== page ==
Having worked for an ISP, setting up global content filters, I think you should know that every UK based ISP has one person on their staff who is certified by The Home Office to examine sites that are alleged to contain images such as child pornography, during their working day, without being prosecuted for doing so.

This is due to the fact that it is not all that uncommon for malicious allegations of such content to be made. As an example; I must add that I wasn't the person responsible for carrying out these checks, just forwarding them to the person who did, we actually had a complaint of such material being displayed on a site that turned out to have shocking details of how to order made to measure street lamps.

Share this post


Link to post
Share on other sites
just read the full article and it's a little OTT. Clearly the full list isn't going to be published - it's like asking them to publish a crib sheet for all the paedophiles to know where to look when they're using the internet abroad. The ISP doesn't look because it's child porn. It's illegal to knowingly look at child porn sites. He raises some reasonable points and certainly the decision to block sites outside of child porn should be debated openly, but there's a lot of scare-mongering in it.

such lists have leaked in other countries and people have checked what's on them, a lot of it shouldn't be there - the list are usually compiled by religious organisations such as ECPAT.

From the article in the Register(see my first post in this thread):

The scariest is yet to come. Forget the Scottish Parliament, calling for an end to all violent images of women. Or Home Office Minister Vernon Coaker pushing for all UK ISPs to run a blocking system akin to that created for the IWF.

The child protection lobby again appears to be acting as a Trojan Horse for far greater censorship. The Byron Review (pdf) reported to general government approval earlier this year, and one of its first fruits, to be launched this autumn, will be the UK Council for Child Internet Safety (UKCCIS). Threaded through its role of making the internet "safer for children" will be a remit to bring forward new regulation, or suggest legislation where appropriate, to control online content.

Another serious policy extension may be found within the first releases from the UKCCIS. While Byron spoke about working to prevent children accessing content that was "inappropriate to children", the UKCCIS has very quickly pushed that out to talk of blocking "inappropriate content". The first aim is about monitoring people: the second is very much about dumbing down - or infantilising - the internet.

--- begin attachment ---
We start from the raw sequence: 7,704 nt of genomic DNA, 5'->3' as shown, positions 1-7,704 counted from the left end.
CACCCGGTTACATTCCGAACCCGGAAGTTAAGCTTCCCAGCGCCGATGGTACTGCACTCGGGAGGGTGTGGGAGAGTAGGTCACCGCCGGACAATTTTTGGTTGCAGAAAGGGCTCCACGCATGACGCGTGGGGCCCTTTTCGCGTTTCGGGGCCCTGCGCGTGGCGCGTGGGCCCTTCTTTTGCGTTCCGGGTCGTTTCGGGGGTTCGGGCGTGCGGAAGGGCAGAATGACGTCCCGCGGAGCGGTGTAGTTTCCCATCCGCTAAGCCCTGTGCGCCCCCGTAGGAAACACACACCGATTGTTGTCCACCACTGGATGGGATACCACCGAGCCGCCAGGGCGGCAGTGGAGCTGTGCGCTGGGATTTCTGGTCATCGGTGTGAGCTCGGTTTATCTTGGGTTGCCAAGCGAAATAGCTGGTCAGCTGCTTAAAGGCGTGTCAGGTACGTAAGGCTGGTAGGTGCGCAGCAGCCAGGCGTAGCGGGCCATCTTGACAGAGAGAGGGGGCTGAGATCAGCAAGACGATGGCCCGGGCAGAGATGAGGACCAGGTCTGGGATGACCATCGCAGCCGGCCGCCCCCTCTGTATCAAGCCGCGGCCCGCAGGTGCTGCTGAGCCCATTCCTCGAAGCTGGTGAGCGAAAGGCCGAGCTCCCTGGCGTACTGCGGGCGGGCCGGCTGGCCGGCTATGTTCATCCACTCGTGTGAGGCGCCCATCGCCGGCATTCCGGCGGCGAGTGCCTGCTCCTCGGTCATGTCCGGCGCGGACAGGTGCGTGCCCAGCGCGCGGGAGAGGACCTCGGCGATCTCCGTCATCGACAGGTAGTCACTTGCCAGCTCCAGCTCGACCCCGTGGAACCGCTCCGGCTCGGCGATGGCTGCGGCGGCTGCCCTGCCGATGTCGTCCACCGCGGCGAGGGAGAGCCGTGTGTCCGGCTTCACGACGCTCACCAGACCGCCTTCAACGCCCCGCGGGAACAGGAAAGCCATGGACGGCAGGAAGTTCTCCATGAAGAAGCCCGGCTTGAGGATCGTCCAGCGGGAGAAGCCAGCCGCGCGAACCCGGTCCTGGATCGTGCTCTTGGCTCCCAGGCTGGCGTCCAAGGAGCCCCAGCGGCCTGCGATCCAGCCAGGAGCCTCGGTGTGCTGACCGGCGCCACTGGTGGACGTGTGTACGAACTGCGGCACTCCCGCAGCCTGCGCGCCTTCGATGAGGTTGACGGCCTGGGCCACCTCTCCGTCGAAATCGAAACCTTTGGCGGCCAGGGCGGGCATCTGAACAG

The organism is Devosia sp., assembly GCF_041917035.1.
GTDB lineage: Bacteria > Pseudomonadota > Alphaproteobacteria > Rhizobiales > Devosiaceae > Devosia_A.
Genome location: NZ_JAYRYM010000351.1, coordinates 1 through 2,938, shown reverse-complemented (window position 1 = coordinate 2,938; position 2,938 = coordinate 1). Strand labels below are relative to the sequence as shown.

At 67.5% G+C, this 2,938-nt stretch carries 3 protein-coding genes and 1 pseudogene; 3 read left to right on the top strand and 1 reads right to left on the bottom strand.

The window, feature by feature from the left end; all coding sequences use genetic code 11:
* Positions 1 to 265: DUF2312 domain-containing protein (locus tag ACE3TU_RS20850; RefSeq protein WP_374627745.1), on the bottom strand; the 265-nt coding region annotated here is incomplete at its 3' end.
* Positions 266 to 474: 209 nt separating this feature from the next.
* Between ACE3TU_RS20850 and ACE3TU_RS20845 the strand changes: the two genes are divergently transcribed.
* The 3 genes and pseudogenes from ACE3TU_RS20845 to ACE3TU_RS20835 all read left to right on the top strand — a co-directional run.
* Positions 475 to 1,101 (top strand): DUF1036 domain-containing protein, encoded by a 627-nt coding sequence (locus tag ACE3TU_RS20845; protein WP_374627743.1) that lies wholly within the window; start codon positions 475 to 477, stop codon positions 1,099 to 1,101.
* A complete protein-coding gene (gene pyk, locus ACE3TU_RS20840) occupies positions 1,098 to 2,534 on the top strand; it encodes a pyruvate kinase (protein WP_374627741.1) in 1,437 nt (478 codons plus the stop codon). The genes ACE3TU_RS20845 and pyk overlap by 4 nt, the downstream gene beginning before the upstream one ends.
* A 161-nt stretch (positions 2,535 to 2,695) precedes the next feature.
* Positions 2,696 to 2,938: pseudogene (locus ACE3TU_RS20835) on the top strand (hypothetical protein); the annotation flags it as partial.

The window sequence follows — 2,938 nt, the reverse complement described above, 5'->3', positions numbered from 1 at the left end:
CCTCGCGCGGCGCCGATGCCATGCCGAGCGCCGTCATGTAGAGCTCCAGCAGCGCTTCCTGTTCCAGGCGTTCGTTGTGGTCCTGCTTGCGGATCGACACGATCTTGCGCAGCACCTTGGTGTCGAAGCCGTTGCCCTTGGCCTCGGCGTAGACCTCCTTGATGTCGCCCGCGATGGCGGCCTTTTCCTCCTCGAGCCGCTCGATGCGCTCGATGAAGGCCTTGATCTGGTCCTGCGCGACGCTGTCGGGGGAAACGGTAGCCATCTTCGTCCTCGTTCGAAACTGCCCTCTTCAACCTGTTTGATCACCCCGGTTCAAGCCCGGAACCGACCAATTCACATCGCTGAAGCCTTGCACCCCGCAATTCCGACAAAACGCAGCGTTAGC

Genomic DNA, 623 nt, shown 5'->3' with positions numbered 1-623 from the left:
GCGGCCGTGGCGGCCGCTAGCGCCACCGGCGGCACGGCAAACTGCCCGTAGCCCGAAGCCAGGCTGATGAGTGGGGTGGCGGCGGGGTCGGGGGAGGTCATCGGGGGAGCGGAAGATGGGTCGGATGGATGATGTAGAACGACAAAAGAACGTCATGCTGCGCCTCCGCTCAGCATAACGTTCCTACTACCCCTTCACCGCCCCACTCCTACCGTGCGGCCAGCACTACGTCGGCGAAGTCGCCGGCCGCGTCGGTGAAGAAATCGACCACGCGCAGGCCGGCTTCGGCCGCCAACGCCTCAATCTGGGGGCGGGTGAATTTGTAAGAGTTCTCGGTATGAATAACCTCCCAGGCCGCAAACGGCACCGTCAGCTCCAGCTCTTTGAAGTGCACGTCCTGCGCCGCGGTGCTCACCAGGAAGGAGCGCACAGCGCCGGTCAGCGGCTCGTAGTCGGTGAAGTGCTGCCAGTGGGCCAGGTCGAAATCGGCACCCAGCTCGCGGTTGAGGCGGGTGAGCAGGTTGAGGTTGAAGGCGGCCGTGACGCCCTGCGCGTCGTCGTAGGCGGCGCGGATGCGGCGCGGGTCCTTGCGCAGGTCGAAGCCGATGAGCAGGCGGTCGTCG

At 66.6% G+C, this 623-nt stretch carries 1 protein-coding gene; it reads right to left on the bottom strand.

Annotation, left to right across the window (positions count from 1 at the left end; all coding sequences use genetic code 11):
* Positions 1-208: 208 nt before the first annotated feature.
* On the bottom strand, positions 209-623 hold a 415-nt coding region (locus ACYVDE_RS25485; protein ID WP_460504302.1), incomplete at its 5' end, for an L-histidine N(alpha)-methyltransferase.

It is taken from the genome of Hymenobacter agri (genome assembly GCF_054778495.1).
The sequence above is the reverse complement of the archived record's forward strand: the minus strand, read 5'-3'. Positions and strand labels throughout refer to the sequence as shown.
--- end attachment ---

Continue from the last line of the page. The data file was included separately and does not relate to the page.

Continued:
Hard on the heels of Byron came the 10th report of the Select Committee on Culture, Media and Sport, looking at "Harmful Content on the Internet". It too believes that there is just too much nasty content out there - although at time of writing, it is in two minds as to whether the right way forward is more law or greater industry self-regulation.

A government response to its recommendations is due to be published when parliament returns in October. Anyone looking for a return to the good old days of internet free-for-all would be well advised not to hold their breath. They are gone - and aren't coming back.

Share this post


Link to post
Share on other sites

This will never happen, with freedom of speach laws, If it does happen what else will get censored

Share this post


Link to post
Share on other sites

France has some very strict laws on alcohol advertising, watch the presentation at the end of the French grand prix. The champagne is covered up and I dont think theyre allowed to spray it either.

Share this post


Link to post
Share on other sites

The Telegraph today:

Jacqui Smith plans broad new Big Brother surveillance powers. Telephone calls, internet use and email will be monitored by the police as part of a broad extension of the ability of the state to snoop on citizens.

Ministers were already planning a massive Big Brother database to log data contained in emails and phone calls but have decided to go even further in view of the current threat level.

http://www.telegraph.co.uk/news/newstopics/politics/3202766/Jacqui-Smith-plans-broad-new-Big-Brother-surveillance-powers.html

Share this post


Link to post
Share on other sites

Will this be put through as a law or can they just go ahead with it?

Share this post


Link to post
Share on other sites

That is in fact a bloody good idea, not just against terrorism but also drug dealers.

Share this post


Link to post
Share on other sites
That is in fact a bloody good idea, not just against terrorism but also drug dealers.

Yep, it will be easy to catch punters too...

Share this post